Earthjustice Presents 2008 'Environmental Rights Report' to UN

For Immediate Release

Contact: 

Kirsten Anderson, Earthjustice, (510) 550-6700   Yves Lador, Earthjustice, +41.79.705.06.17 

Earthjustice

Earthjustice Presents 2008 'Environmental Rights Report' to UN

Documenting worldwide recognition of the relationship between environmental protection and human rights

GENEVA - Earthjustice, a US-based environmental law NGO, will submit its
annual issue paper on the status of environmental rights to the United
Nations Human Rights Council today in Geneva. According to the report,
while environmental harms continue to undermine human rights around the
world, a growing number of international, regional, and national
institutions recognize the right to a clean and healthy environment.

Download the report (PDF)

The 2008 Environmental Rights Report reviews the work of
international, regional, and domestic institutions from 2007 for legal
developments in the recognition of the right to a healthy environment,
and presents case studies demonstrating the connection between the
environment and human rights. The case studies in this year's report
are focused on a particular issue at the intersection of human rights
and the environment -- the transboundary nature of environmental
problems. The report also provides a comprehensive list of national
constitutional provisions protecting environmental rights.

"We are pleased to report on developments that illustrate how
governments and international institutions are working to establish the
human right to a healthy environment," says Kirsten Anderson of
Earthjustice. "However, because environmental problems often transcend
political boundaries, international, regional, and domestic governing
bodies should work in cooperation to ensure that the right to a clean
and healthy environment is protected."  

Highlights from this year's report:

  • The UN General Assembly adopted the Declaration on the Rights of
    Indigenous Peoples on September 13, 2007 during its 107th plenary
    meeting. Article 29 of the Declaration states, "Indigenous peoples have
    the right to the conservation and protection of the environment and the
    productive capacity of their lands or territories and resources. States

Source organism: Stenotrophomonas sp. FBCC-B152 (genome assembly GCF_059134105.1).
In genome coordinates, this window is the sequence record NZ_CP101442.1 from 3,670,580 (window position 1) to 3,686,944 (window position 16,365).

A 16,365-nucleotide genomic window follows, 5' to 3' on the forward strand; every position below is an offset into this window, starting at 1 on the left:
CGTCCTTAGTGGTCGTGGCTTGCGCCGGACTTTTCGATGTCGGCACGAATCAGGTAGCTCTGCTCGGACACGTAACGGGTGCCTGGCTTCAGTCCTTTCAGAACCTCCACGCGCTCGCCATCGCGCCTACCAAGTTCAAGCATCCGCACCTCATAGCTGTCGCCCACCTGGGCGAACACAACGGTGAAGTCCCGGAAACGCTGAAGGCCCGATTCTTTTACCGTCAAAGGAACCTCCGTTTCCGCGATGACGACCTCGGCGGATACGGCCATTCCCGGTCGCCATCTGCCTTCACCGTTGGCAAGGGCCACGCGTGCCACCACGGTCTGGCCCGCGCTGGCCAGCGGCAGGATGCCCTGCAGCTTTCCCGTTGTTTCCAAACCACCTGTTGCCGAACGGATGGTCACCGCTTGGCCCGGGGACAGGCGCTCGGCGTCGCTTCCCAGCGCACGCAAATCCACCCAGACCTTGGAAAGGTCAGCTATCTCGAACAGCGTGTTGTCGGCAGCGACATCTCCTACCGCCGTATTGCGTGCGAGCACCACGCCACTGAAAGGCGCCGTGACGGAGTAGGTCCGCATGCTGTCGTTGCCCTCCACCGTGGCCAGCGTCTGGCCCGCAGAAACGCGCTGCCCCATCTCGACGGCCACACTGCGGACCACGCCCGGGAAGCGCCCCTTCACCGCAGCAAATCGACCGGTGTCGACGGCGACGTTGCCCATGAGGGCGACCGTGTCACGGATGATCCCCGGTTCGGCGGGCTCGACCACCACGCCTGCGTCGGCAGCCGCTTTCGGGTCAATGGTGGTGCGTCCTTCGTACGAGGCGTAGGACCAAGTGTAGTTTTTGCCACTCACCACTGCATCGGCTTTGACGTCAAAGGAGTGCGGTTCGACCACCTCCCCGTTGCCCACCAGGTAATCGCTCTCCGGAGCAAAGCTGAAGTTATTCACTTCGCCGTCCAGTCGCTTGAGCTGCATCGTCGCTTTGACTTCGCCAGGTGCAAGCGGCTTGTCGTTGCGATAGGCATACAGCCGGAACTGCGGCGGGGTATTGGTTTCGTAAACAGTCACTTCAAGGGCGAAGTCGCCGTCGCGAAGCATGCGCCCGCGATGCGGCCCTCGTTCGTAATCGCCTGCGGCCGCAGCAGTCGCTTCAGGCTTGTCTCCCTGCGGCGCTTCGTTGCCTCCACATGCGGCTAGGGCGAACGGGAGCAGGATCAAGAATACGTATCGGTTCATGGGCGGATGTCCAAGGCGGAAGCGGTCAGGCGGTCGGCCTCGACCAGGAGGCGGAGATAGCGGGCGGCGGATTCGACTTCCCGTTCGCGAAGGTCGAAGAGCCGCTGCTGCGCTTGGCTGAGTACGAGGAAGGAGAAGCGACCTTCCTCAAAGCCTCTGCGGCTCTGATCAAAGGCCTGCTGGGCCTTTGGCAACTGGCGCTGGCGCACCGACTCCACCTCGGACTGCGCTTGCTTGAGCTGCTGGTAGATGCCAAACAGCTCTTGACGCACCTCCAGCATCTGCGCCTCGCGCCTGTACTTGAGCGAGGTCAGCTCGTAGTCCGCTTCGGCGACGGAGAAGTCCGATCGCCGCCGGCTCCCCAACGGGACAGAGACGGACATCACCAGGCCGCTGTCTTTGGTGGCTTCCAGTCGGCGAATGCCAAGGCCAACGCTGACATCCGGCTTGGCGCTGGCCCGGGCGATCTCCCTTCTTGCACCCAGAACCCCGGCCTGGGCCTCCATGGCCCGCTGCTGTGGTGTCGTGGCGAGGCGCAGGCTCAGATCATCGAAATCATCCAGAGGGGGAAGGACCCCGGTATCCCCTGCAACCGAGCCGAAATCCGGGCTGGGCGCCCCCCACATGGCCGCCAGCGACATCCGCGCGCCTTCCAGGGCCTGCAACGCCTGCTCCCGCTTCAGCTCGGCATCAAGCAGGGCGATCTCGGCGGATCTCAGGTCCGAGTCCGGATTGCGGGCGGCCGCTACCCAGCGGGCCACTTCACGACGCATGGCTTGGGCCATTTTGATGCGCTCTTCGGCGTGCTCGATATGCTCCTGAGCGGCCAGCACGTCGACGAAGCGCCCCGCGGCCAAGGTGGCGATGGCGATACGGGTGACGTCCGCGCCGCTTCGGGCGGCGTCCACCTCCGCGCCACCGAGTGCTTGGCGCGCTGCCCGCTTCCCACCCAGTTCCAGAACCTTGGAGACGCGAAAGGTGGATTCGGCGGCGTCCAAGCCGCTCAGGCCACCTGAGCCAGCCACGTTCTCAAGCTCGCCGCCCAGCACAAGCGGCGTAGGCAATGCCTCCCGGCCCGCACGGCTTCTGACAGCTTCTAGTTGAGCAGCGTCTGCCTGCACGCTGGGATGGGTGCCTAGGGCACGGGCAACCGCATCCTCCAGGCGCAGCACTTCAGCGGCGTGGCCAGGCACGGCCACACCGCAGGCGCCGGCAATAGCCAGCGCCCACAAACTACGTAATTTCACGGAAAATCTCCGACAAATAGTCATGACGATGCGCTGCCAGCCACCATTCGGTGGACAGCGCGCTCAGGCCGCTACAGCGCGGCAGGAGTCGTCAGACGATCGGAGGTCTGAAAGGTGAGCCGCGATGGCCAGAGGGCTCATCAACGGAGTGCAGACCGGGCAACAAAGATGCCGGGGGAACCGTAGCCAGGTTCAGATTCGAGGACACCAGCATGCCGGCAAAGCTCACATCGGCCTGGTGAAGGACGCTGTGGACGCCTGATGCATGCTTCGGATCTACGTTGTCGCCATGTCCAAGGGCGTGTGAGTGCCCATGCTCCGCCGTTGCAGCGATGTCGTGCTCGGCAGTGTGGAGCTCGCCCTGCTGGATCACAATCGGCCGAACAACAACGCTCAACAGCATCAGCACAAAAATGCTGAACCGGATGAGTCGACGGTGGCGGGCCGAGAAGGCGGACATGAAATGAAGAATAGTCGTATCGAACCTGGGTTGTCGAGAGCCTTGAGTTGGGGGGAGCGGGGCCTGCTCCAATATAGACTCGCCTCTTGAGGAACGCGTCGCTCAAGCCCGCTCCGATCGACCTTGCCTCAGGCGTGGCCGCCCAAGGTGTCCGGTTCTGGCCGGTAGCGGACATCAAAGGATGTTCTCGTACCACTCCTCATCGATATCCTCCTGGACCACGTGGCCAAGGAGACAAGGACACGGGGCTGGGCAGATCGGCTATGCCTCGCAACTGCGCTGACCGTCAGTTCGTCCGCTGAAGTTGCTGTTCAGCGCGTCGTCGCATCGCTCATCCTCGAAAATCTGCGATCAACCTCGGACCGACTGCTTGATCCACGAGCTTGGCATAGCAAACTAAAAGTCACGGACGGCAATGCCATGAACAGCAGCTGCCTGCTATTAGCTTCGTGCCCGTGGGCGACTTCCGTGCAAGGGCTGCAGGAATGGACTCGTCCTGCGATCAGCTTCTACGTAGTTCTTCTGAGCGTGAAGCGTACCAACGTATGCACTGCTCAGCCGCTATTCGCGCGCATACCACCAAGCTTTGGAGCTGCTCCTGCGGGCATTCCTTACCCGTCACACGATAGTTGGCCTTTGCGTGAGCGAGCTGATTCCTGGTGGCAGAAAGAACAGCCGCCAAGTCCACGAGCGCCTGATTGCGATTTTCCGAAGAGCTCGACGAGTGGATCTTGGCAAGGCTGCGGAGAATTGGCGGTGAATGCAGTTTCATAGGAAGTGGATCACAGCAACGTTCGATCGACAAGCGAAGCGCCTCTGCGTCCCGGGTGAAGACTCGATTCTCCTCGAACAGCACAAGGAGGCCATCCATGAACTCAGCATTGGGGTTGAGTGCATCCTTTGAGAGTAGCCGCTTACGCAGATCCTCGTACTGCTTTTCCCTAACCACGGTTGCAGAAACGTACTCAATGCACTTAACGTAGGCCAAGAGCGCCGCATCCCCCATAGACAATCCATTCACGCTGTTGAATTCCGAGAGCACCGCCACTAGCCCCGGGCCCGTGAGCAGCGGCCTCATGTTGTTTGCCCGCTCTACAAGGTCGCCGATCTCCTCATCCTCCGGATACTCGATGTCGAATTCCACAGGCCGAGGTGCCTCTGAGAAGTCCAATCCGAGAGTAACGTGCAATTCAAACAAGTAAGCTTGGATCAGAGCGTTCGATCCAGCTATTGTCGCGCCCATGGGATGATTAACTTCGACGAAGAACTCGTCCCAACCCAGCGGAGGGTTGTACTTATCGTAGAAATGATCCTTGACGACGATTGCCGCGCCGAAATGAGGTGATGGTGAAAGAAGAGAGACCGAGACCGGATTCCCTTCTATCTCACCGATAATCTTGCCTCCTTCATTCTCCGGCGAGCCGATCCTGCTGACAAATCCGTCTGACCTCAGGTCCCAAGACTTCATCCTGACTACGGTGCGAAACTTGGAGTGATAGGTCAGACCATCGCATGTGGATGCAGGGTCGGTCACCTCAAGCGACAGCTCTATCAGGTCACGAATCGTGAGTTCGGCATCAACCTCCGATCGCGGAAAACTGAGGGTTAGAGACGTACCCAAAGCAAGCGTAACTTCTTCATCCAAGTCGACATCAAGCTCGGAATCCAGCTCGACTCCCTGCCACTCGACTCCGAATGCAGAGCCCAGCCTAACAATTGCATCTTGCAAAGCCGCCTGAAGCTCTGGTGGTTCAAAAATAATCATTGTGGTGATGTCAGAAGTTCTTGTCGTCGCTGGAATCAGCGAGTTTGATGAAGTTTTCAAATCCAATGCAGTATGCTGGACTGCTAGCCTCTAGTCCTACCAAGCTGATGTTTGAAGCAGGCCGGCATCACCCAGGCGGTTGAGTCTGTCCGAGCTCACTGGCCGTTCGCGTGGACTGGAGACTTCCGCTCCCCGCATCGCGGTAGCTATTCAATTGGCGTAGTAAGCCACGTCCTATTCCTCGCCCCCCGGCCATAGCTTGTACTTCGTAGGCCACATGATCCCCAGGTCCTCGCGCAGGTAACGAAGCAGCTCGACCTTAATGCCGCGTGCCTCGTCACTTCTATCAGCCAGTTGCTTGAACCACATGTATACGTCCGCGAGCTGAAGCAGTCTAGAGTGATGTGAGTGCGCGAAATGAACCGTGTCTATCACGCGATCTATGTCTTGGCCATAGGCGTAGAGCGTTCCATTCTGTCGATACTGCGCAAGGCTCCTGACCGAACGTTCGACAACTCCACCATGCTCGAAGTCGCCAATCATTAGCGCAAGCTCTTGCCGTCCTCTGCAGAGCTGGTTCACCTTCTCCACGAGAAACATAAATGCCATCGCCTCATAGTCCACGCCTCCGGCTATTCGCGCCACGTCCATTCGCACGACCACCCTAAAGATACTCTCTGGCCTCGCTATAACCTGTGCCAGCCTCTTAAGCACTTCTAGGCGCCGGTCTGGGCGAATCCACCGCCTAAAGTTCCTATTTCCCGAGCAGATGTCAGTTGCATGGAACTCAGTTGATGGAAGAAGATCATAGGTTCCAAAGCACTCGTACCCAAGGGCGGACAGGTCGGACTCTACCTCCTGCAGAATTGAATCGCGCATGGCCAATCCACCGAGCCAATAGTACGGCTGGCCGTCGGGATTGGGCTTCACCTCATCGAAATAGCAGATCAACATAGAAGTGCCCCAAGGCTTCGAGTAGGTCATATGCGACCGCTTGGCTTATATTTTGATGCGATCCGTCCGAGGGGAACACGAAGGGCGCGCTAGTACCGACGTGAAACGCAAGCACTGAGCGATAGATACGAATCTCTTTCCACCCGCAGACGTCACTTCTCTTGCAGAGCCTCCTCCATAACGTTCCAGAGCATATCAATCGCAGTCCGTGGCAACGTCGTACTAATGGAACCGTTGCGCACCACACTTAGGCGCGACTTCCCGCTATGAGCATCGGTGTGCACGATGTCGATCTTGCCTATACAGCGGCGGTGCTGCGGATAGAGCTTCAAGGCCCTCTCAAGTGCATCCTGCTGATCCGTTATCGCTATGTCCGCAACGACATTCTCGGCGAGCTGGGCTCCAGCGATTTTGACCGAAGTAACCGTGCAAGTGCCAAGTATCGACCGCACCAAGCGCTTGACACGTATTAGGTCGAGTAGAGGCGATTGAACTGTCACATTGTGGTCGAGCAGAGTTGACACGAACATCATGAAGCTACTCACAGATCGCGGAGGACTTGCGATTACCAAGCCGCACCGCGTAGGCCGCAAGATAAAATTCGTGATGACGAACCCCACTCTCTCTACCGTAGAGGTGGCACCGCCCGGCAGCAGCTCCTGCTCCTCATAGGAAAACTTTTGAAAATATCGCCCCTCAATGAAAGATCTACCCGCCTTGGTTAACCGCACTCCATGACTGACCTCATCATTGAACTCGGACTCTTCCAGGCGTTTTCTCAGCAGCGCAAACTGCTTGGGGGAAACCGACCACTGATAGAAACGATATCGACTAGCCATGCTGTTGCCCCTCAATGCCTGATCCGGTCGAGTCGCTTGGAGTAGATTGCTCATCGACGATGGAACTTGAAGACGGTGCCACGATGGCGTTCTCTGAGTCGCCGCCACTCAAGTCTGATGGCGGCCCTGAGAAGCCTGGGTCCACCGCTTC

shall establish and implement assistance programmes for indigenous
    peoples for such conservation and protection, without discrimination."
  • Representatives of the Small Island Developing States
    adopted the Male' Declaration on the Human Dimension of Climate Change
    on November 14, 2007. The Declaration called for urgent action to be
    taken by the international community at the United Nation Framework
    Convention on Climate Change in Bali to protect people, the planet, and
    prosperity. According to the Declaration, Small Island States are
    "[c]oncerned that climate change has clear and immediate implications
    for the full enjoyment of human rights including inter alia the right
    to life, the right to take part in cultural life, the right to use and
    enjoy property, the right to an adequate standard of living, the right
    to food, and the right to the highest attainable standard of physical
    and mental health."
  • On August 19, 2007, a new Constitution of the Kingdom of
    Thailand was adopted. The 2007 Constitution upholds the rights of
    communities to "conserve or restore their customs, local knowledge,
    good arts and culture of their community and of the nation and
    participate in the management, maintenance, preservation and
    exploitation of natural resources, the environment and the biological
    diversity in a balanced and sustainable fashion."
  • In June 2007, Chile's Supreme Court ruled that the state
    must compensate 356 residents in the mining city of Arica for health
    problems caused by years of exposure to open deposits of toxic waste.
    Testing revealed the presence of lead and arsenic in many surrounding
    homes, and blood tests revealed that thousands of residents have high
    levels of lead in their blood. The court held the state liable because
    the Ministry of Health failed to adopt measures to protect the health
    of residents from environmental contamination.
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